|Published: Saturday, March 15, 2003||Copyright © 2003 The Daily Herald Co., Everett, Wash.|
alleged car title scam
The salesman and customer discussed the price. An offer was made. The salesman counted the money. They signed the papers and shook hands.
The salesman thought he had just clinched another sale.
For the Washington State Patrol, however, the sale wrapped up more than three years of undercover work on an alleged organized crime ring that overcharged vehicle buyers millions of dollars and left them with salvaged vehicles worth half their purchase price.
Troopers on Friday broke up the alleged ring with the arrests of two people in Snohomish and King counties. A third suspect was arrested about a month ago, and more arrests are pending.
Authorities say the ring rebuilt wrecked cars and sold them for about twice their true value after a licensing agent "washed" the vehicles' titles to remove information that the vehicles had been totaled. One alleged member of the ring admitted having sold as many as 1,000 vehicles.
About 40 auto-theft detectives from the State Patrol, Bellevue police and the National Insurance Crime Bureau served search warrants simultaneously Friday after an undercover detective purchased a 1999 Ford Ranger pickup that the dealer failed to identify as salvaged. When the sale ended, the black-clad state troopers rushed in with guns drawn and ordered the salesman to lie face-down on the floor. He turned white and appeared shocked, investigators said.
The truck price, including tax and license, was $10,500. But the salesman told the detective he could list it in the paperwork for only $6,000, saving him about $400 in taxes. He told the detective the truck's title was clean, troopers said.
The case is expected to be prosecuted under state racketeering laws, Lt. Grant Hulteen of the State Patrol said.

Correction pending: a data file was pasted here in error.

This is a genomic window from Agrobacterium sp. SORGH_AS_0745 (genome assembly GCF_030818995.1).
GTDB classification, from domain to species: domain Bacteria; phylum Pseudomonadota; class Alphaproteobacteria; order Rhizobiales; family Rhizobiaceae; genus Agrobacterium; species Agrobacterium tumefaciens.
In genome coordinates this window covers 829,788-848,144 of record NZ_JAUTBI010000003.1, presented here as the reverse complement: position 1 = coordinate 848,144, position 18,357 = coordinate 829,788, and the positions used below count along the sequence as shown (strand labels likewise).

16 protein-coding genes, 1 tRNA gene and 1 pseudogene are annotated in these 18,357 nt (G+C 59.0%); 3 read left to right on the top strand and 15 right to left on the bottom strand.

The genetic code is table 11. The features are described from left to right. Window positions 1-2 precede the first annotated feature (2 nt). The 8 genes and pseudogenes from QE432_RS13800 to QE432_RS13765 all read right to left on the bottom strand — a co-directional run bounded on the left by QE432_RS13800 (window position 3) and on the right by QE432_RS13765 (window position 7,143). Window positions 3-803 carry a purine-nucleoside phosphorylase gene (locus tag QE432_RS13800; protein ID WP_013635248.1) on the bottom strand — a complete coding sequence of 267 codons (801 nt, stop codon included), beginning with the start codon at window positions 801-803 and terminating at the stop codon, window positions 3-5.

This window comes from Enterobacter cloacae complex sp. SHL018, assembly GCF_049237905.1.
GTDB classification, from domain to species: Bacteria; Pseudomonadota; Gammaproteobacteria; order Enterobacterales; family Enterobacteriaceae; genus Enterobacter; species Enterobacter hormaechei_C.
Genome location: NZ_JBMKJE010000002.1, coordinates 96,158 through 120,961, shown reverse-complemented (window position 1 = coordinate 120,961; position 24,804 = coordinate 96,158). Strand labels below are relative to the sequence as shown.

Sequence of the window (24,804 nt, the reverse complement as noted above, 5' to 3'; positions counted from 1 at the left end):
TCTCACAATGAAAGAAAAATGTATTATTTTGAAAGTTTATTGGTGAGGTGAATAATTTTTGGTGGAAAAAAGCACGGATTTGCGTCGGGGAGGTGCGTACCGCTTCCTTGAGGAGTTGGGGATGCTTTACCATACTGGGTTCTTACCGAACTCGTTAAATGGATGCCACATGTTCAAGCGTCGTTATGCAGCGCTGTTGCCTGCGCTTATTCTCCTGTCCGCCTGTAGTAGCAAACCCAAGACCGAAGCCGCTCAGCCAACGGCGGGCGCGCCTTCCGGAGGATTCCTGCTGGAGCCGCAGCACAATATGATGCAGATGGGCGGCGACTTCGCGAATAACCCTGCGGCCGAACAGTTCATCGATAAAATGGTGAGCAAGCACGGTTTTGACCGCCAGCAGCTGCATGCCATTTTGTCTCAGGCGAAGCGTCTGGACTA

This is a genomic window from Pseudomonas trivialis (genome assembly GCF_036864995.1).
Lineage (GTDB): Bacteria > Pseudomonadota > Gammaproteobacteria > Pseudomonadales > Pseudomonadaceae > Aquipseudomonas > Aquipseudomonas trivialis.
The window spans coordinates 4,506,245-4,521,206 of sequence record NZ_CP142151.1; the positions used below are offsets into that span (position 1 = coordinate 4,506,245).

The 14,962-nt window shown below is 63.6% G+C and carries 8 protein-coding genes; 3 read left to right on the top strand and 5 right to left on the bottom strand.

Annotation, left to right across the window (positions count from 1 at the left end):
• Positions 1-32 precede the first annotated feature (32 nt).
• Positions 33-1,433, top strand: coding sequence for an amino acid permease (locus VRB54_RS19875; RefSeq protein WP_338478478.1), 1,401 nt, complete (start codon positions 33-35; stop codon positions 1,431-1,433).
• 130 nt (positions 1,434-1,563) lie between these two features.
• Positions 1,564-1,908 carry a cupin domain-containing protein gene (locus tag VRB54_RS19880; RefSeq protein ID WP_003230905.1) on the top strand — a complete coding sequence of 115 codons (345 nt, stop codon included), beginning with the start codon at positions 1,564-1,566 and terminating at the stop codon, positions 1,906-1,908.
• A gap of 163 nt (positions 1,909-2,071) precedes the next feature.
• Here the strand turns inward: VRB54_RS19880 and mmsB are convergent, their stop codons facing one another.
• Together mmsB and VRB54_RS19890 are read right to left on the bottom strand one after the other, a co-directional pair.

Washington state ranks third in the nation in auto theft, and this investigation should help reduce that trend, patrol Chief Ronal Serpas said.
About 123 vehicles are stolen each day statewide, or one about every 11 minutes, said Cliff Chezum, a retired trooper now working as a vehicle identification specialist for the insurance crime bureau. In 1996, thieves stole about 75 vehicles each day.
Investigators likened Friday's sting to winning a gold medal. Originally started in 1999, the investigation ended up on the back burner for a while, but was revived in July. Officers still face months of work determining if stolen auto parts were used in rebuilding the vehicles, and how many "washed" vehicles were sold.
A washed title enables thieves to sell vehicles -- particularly high-end ones such as Camaros, SUVs and luxury cars -- for up to twice their value.
So far, investigators have confirmed that 130 vehicles with altered titles were sold. The owners of those vehicles will be notified and instructed on where to get more information, Hulteen said.
The problem, however, could affect thousands more people. Cars weren't just sold from those two car lots, but could have been sold privately or at other car lots or even out of state, detectives said.
"Sometimes, these cars are put together very poorly, and sometimes the air bags aren't installed," Hulteen said.
This is the first case in Washington in which an organized ring worked with the cooperation of a licensing agent, said Brad Benfield, a state Department of Licensing spokesman. The agent allegedly accepted $30 to $500 per contact to alter the vehicle titles.
Licensing officials declined to identify the woman or the agency she worked for, but said all the work generated by that agency is being monitored closely by licensing officials in Olympia.
The department this year has asked the Legislature for $309,000 to match a federal grant to purchase a national vehicle database that would track vehicles "from birth to death" and catch attempts to alter titles, Benfield said.
To avoid being sold a car with major problems, detectives urge consumers to do their own research using the car's vehicle identification number (on the dashboard) with a service such as Carfax (www.carfax.com), which tracks vehicles' histories, and to check inside the driver's door for a salvage sticker.
Reporter Cathy Logg: email@example.com